Did You Know People Are Dealing Drugs on Instagram?

PHOTO: Instagram user HydroNeeds

Instagram/HydroNeeds

Instagram is turning into a place where you can see anything you want. Now you can BUY things as well... or at least that’s what some enterprising drug dealers would have you believe.

Going mad on Molly. Being ecstatic with Ecstasy. Looking scary with methamphetamine. The world of drugs is varied, and those who partake come from all backgrounds. Many of them are social media users. Instagram is the place to go for atmospheric- Amaro filtered sunset shots and Lo-Fi kitten captures.

Plus hardcore drug use. Both taking and selling.

You’ve probably heard about Molly, Methadone and mephedrone, but where do you stand on 2CI or 2C-B? These drugs are relatively new to the U.S. club scene and now apparently are considered Instagram-worthy.

“If you like it then you should a put a filter on it.”

The hashtags #2CI and #2cB bring up numerous illicit substances, all filtered appropriately pretty. Leaving aside the psychology of why you’d choose to broadcast your drug use on Instagram, or the safety of advertising it, people seem to be using Instagram as an illicit drug-dealing marketplace, akin to Silk Road (the dark side of the web, not the famous trade route).

Today, 562 photos come up for 2CI on an Instagram search using Webstagram. The search for 2C-B creates 1,268 results. Other terms used for the drug are nexus, bromo and 2C-E. To be clear, not ALL pictures are drug related, and 2C-B and 2C-E do differ from each other in some ways. However, even with this taken into consideration, a large number of images are drug related, either showcasing people out consuming or displaying their purchases.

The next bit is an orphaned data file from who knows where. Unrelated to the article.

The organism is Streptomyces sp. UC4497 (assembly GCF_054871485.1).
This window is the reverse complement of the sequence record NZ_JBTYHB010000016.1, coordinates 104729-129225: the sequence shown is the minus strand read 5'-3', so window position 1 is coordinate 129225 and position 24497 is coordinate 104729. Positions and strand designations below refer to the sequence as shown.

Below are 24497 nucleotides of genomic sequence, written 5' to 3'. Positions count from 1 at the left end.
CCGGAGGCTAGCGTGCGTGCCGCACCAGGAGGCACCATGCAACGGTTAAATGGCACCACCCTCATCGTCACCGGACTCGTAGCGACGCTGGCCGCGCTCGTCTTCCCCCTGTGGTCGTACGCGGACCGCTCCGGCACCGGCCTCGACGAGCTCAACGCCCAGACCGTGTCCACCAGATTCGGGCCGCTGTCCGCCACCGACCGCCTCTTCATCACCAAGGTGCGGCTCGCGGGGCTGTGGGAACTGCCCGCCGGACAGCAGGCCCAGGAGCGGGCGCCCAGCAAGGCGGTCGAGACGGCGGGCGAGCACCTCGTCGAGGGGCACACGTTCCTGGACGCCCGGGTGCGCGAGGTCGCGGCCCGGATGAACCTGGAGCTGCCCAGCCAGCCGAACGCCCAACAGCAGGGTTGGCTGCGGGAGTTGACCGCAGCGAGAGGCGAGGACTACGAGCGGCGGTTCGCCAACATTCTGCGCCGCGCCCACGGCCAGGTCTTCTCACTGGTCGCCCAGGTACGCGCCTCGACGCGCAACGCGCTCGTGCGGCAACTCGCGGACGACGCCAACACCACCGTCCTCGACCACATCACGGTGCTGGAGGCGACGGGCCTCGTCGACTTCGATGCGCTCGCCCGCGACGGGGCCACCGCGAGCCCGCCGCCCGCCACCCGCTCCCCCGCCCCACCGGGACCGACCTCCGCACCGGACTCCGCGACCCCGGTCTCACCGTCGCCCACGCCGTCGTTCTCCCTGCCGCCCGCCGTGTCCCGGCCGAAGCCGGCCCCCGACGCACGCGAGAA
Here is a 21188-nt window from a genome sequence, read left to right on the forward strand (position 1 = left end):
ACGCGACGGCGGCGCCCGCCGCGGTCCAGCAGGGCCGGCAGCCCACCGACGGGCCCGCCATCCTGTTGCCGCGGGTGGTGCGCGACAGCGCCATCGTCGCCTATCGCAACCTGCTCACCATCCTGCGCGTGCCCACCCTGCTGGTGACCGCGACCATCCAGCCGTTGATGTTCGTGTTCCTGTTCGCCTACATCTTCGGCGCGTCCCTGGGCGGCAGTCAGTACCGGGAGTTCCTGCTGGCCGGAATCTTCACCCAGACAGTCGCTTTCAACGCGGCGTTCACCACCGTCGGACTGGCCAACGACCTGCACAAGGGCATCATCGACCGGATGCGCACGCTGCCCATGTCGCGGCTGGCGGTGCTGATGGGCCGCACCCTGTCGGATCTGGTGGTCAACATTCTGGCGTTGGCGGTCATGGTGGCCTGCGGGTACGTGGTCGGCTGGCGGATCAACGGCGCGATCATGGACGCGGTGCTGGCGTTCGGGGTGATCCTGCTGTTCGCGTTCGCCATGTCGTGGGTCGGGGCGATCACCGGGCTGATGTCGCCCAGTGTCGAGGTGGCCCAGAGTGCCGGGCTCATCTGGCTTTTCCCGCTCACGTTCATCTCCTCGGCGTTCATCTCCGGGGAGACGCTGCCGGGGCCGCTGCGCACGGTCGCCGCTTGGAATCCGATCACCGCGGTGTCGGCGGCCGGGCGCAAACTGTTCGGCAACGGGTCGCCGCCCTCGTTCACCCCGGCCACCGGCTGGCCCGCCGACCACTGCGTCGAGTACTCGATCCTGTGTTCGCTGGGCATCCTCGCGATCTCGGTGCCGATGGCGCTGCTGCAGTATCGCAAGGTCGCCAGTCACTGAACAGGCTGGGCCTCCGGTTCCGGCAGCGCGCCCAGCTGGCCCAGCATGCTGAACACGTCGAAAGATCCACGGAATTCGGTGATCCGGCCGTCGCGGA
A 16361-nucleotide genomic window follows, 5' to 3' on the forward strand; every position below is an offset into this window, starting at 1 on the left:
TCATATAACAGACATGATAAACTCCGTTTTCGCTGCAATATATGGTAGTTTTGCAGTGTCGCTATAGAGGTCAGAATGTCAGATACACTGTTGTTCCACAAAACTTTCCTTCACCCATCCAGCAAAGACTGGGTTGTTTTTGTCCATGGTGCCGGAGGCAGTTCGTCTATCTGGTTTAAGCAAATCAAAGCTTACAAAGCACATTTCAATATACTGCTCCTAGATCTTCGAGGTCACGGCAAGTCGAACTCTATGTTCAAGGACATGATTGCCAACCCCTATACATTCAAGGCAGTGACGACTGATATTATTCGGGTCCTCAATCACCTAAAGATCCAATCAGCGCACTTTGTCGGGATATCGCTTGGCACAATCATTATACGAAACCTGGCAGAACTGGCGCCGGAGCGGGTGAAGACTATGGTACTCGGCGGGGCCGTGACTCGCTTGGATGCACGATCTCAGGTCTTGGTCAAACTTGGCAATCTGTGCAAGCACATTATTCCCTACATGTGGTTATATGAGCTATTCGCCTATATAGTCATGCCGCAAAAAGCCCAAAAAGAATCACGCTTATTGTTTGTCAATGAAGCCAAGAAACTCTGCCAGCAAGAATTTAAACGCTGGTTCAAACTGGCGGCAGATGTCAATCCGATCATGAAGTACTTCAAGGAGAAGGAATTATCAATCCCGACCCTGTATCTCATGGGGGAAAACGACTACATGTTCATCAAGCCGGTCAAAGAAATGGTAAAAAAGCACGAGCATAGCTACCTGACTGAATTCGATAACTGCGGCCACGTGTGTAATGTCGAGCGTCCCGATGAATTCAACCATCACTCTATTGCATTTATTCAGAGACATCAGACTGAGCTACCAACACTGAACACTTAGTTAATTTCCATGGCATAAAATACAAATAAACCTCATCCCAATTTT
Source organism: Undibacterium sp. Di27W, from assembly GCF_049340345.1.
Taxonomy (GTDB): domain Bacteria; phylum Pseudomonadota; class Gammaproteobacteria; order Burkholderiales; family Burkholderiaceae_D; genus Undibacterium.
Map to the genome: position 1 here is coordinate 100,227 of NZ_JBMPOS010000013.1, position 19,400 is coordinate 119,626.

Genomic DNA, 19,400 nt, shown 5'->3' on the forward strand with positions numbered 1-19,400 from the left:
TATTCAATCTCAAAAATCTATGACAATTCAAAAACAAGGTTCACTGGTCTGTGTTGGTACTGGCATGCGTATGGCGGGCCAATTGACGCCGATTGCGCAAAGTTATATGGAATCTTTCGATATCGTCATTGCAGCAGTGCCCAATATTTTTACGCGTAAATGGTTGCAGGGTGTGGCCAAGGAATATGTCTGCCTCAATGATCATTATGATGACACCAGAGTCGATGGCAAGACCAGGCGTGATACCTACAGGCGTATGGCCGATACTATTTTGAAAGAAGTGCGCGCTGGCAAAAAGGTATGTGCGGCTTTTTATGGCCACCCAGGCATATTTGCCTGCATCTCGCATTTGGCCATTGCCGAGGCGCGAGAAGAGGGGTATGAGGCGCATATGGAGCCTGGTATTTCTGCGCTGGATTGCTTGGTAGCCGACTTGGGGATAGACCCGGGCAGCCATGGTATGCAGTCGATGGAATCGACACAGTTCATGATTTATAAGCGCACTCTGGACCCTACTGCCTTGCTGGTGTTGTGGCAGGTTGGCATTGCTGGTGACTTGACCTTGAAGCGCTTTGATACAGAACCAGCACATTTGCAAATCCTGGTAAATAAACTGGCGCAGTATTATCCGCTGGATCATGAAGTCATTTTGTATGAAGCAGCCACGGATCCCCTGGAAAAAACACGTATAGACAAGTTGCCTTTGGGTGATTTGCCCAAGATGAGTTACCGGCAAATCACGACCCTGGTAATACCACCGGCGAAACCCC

Or selling drugs.

User HydroNeeds not only is showing supposed images of the 2CI drug but also offering to sell it. His image is captioned, ”I have <2OZ of #Mephedrone that I just got in. Haven't seen this stuff since 09'. Very good quality. Serious inquires Kik me. If you don't know what "mephedrone, mcat, bubbles, or meow meow" is, then don't bother. This stuff is intense”

( Kik is an app-based private messaging service- like What’s App - that allows private messages to be shared.)

When contacted about purchasing items, payment was suggested through MoneyPak- an untraceable prepaid credit card. Delivery would have been carried out through FedEx.

You might think that this drug might be far outside your social circle, but its use is growing, and and you might be surprised at how prevalent it’s getting.

But just what are 2CB and 2CI, and what do they do to your body?

2C-B (or 2CB) is an ecstasy derivative drug, created in 1974 by biochemist Alexander Shulgin (always known as the creator of MDMA) for psychological research. It then gained popularity in Europe in the early eighties as a party drug. What 2CB and its derivatives does is combine the “highs” of ecstasy with a psychedelic experience, a combination upper/hallucinogenic, if you will. The name reflects the chemical compounds, 4-bromo-2,5-dimethoxyphenethylamine. For short, 2C-B. This family of drugs also includes 2CI, 2CT-7 and 2CE.

So what are the risks of 2CB and 2CI drugs?

The problem here is that no one really knows. Due to the nature of the popularity of other more accessible mainstream drugs, research into 2CI and 2C-B is limited. Some of the issues that arise are the same as Ecstasy and LSD users might experience. This includes paranoid thoughts and behavior, shortness of breath, panic attacks, hyper sensitivity and users are at risk when mixing with alcohol. Obviously, there are some plus points and these include heightened sexual arousal, stimulation and out-of-body experiences.